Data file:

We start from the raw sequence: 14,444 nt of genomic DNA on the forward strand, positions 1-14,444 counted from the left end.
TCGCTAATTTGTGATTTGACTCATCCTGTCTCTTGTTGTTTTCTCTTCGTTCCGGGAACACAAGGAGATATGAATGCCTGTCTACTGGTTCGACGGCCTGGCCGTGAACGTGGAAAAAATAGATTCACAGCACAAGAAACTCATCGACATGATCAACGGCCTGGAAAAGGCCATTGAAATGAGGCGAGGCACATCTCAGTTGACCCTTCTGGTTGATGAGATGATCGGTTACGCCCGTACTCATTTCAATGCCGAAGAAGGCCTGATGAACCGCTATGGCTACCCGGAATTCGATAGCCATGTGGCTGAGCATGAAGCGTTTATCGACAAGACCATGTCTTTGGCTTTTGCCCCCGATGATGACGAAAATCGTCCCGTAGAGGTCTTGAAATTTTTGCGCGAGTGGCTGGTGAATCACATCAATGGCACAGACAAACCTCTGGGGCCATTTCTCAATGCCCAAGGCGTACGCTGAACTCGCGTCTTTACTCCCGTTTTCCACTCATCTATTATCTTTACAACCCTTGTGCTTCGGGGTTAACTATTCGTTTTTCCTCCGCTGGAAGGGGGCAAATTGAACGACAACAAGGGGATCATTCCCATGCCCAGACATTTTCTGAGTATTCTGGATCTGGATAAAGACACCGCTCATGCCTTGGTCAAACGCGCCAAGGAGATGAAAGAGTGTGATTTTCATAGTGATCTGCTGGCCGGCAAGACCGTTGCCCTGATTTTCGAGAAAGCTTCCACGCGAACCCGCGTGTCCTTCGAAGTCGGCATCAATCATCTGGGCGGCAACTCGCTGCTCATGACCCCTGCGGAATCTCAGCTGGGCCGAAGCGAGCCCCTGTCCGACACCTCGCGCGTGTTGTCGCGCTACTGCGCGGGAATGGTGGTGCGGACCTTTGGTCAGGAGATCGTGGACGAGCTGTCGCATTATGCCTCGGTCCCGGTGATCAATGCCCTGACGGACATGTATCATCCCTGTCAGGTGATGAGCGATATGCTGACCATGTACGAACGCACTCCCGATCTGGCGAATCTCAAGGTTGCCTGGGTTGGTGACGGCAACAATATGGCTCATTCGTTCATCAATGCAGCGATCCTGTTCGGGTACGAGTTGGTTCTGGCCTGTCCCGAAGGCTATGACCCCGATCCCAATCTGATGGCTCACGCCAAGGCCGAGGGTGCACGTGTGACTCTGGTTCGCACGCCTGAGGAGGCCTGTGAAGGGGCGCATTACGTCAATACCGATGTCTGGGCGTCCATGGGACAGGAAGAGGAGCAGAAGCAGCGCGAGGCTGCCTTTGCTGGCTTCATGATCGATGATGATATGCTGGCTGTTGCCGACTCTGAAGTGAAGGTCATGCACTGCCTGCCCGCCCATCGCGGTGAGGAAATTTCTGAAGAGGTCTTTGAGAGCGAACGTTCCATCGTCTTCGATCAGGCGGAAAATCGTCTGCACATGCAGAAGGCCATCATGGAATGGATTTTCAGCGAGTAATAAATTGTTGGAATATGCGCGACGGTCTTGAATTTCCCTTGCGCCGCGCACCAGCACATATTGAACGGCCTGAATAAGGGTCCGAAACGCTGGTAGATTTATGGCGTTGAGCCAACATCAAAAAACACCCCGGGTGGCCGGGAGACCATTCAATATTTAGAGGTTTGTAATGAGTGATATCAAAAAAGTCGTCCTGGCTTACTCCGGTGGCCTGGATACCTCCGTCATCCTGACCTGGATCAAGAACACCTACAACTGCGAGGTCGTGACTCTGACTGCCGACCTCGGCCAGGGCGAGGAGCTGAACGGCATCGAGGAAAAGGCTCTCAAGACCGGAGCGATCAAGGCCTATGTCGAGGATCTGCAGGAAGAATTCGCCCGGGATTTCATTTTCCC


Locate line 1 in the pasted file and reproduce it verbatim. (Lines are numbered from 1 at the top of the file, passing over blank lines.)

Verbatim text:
We start from the raw sequence: 14,444 nt of genomic DNA on the forward strand, positions 1-14,444 counted from the left end.